2. I would prepare the questions I want to ask and share WHY it "seems" (your word) like your pastor is "jealous" and what APPEARS (that's the word I'd use) to be "obviously wrong." As I take questions from my associate ministers, and I take some doosies brutha-just took some this past weekend, I try to give them answers in a teaching sort of way to show them that everything is not what it appears. It is amazing how we can all look at the same thing and have completely different interpretations and perspectives on what's going on. Keep open the possibility that you could be looking at things inaccurately. If you are serious about solving this problem, ask how you can improve and better serve him. If he is indeed jealous, you need to disarm him and......over time.......assure him you mean him no harm and that you aren't after anything but increasing the impact he is having on the people of God.
3. Get accustomed to being a harley davidson kid in a mopad gang. As I continue to lead the people of God, I am finding that we need these harleys in the body of Christ who patiently learn as we lead. Look at the mopeds and see what it is you can learn from them. Believe it or not, there are some principles and values you can gain from them. Also, try to make a connection with them so you can make an impact. Find what you have in common (fishing, checkers, chess, football, love for God, love for the Word, favorite preachers, etc.) and use that as leverage to connect with them and make an exchange-give and receive.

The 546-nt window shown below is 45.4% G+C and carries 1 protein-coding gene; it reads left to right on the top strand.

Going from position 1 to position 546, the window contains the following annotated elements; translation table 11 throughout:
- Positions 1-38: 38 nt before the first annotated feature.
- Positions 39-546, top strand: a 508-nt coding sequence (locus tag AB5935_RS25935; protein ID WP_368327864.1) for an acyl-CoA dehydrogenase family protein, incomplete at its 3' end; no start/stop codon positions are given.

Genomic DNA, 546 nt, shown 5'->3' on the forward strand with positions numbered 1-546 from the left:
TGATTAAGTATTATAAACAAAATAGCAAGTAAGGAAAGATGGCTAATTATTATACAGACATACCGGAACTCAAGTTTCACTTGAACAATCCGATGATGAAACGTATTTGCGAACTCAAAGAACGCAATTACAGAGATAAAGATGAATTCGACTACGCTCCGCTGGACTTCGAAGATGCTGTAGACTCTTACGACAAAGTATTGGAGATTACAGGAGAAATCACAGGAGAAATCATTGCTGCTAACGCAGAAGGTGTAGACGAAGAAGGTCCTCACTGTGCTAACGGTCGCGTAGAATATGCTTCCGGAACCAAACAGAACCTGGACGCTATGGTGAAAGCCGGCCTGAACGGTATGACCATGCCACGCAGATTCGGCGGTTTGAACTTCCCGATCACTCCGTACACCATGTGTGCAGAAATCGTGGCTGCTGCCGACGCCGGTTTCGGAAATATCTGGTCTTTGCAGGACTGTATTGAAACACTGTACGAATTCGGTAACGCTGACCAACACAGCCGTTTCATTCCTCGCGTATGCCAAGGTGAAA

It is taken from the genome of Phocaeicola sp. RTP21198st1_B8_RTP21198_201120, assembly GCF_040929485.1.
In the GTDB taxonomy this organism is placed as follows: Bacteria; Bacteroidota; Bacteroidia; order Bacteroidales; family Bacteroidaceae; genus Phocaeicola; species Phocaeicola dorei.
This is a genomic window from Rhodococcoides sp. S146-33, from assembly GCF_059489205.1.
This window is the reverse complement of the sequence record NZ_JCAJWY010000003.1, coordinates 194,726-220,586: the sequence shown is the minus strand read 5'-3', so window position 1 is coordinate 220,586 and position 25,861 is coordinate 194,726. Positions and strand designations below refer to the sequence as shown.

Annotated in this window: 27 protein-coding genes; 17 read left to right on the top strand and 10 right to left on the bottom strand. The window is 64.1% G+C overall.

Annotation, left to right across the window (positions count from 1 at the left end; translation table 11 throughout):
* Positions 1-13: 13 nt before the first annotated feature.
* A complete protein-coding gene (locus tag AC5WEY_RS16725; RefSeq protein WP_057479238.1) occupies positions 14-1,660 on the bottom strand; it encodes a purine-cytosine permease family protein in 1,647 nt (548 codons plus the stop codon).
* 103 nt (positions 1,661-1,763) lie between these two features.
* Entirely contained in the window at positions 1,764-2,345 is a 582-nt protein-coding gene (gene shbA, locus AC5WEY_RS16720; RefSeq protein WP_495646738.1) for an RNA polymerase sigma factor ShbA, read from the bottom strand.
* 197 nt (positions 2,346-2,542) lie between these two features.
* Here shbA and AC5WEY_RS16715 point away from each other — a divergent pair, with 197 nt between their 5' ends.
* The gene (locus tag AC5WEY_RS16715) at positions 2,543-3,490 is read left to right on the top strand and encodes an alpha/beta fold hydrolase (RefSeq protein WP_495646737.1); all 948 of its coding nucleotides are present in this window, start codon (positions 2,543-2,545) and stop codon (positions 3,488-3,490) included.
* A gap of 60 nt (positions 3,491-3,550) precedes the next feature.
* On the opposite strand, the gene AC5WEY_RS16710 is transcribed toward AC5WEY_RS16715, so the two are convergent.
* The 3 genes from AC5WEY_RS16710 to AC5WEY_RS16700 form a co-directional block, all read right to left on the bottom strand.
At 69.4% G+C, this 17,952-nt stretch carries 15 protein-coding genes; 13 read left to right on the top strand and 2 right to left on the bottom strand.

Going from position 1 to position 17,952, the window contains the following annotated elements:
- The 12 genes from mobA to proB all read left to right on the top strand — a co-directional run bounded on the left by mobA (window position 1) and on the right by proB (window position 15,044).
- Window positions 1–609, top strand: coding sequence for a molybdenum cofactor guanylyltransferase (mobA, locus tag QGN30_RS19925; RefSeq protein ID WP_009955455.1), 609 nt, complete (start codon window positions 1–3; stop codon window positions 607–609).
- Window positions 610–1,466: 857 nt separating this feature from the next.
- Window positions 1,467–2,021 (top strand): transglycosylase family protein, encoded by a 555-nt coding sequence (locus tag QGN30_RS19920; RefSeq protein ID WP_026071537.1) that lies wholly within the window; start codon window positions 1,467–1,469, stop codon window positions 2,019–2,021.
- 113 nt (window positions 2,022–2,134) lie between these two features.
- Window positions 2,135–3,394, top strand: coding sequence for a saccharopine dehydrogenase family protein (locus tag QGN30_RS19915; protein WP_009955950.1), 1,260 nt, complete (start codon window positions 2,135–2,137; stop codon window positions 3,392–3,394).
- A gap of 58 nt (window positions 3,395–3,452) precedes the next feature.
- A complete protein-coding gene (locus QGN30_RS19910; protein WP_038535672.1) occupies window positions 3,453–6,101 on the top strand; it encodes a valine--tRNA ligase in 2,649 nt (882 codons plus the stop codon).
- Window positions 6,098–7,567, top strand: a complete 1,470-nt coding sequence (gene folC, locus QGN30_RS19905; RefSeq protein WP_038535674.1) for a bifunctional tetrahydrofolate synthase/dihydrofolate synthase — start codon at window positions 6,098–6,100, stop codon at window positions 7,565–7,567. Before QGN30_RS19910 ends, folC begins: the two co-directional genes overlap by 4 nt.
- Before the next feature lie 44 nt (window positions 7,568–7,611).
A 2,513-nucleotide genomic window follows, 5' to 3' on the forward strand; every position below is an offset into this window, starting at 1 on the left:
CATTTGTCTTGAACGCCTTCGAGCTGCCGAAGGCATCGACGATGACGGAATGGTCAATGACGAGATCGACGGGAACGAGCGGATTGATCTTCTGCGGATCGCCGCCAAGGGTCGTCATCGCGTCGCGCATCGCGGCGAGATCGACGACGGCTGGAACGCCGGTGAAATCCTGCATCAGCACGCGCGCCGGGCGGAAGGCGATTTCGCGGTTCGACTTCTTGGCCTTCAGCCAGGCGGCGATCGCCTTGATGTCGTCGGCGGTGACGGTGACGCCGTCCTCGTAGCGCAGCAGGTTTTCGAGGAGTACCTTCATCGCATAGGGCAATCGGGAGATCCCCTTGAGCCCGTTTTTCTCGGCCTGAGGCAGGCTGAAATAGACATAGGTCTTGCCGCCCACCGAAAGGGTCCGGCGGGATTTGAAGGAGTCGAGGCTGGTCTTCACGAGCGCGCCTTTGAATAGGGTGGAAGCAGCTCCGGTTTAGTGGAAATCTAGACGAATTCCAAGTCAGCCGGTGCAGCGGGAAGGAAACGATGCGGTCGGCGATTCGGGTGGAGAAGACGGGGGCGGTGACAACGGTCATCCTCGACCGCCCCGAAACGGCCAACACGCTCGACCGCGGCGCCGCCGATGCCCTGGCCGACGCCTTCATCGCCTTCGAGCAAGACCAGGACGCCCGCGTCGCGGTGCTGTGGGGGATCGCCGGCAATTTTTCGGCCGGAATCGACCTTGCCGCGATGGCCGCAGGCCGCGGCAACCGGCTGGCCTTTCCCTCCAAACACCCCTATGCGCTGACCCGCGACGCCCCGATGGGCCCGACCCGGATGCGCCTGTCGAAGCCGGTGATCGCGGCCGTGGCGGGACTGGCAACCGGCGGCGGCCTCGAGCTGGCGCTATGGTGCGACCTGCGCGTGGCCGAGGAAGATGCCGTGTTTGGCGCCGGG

4. Pray without ceasing. Pray for your pastor and yourself. I'll being praying with you. Keep us posted...as discretely as possible!!! Sometimes I wonder if some of us forget we're posting stuff on the Internet.